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Re: EQ resistant Design

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>Simple observation of any three-component accelerogram suffices to prove
>that component maxima do not  happen simultaneously, that means the
>resultant vector describing the seismic motion does not keep its direction
>constant.
I just had a look at two accelerograms (El Centro 1940 and Taft 1952) in
TID-7024, and they certainly aren't affine. Major peaks occur at roughly
the same times, but the ratios of the peaks isn't constant. I bet slip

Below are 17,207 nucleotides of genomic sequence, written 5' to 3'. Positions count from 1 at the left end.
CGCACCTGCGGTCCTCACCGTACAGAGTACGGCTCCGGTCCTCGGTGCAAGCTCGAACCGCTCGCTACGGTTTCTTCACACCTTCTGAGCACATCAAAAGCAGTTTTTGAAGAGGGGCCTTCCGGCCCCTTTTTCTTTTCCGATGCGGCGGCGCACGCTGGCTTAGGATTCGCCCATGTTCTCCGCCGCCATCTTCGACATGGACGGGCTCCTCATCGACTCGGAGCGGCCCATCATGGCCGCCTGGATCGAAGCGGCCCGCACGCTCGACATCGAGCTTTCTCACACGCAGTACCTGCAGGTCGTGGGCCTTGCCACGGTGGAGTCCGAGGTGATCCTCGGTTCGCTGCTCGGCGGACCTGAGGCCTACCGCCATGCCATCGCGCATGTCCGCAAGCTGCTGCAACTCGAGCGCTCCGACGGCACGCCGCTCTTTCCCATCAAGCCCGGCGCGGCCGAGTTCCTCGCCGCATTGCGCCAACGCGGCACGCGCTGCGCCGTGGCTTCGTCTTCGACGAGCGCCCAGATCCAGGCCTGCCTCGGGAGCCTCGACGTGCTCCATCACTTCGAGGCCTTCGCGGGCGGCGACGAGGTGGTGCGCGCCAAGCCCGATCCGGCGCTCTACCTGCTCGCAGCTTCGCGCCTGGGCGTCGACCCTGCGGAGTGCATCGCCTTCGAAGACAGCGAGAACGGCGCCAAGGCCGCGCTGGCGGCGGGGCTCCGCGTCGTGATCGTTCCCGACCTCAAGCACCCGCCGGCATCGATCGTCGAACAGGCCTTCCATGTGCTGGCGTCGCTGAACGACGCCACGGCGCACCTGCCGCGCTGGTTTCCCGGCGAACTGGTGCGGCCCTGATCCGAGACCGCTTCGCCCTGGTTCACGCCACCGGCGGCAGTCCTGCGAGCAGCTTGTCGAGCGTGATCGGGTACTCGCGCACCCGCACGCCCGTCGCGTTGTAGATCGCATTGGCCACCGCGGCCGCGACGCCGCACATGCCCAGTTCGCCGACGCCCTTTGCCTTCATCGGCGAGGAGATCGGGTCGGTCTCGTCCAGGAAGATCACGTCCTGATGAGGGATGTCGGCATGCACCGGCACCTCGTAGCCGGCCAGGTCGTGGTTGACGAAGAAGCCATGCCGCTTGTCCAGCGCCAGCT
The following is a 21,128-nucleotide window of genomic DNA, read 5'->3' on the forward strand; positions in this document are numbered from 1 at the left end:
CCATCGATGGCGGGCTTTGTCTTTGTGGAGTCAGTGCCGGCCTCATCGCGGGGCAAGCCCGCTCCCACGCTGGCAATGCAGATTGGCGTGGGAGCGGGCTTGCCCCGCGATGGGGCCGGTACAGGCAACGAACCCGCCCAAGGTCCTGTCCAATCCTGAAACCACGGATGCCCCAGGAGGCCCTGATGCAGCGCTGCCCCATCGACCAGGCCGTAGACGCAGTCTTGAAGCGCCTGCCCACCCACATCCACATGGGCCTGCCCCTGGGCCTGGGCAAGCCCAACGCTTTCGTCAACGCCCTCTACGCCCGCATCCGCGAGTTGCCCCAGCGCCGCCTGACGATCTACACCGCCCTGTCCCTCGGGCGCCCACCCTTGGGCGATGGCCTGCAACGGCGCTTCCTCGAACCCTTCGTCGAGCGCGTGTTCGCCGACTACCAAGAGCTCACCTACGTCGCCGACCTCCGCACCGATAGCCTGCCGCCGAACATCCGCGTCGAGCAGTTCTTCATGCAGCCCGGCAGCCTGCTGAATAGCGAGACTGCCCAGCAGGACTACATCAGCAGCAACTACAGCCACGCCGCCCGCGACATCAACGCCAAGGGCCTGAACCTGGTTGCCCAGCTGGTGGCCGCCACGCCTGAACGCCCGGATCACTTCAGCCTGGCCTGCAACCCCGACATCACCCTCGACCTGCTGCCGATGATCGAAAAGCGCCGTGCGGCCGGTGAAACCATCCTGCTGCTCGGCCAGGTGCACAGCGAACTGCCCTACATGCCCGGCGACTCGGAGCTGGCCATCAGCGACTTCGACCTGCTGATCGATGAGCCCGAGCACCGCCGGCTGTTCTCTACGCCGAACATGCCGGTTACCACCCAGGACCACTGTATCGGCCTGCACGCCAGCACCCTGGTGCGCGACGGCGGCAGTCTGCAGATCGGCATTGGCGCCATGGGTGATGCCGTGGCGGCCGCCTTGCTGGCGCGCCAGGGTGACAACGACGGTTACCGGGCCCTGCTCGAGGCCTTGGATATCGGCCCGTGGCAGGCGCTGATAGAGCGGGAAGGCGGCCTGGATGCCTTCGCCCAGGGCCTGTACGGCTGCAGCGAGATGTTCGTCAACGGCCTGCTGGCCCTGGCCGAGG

propagation along a fault line in big quakes provides varying directions
of travel of seismic waves and anisotropy of soil and rock changes the
direction of motion when (say) the NS wave propagation lags EW
propagation. I suspect if earthquakes were point sources the direction
wouldn't change, and it would look like the shock waves you see in
pictures of nuclear explosions.

I'm forced to admit I've never given a lot of thought to how the response
spectra I use or the time histories I'm sometimes forced to use actually
relate to real earthquake motion. Probably it shows.

Christopher Wright P.E.    |"They couldn't hit an elephant from
chrisw(--nospam--at)skypoint.com        | this distance"   (last words of Gen.
___________________________| John Sedgwick, Spotsylvania 1864)
http://www.skypoint.com/~chrisw


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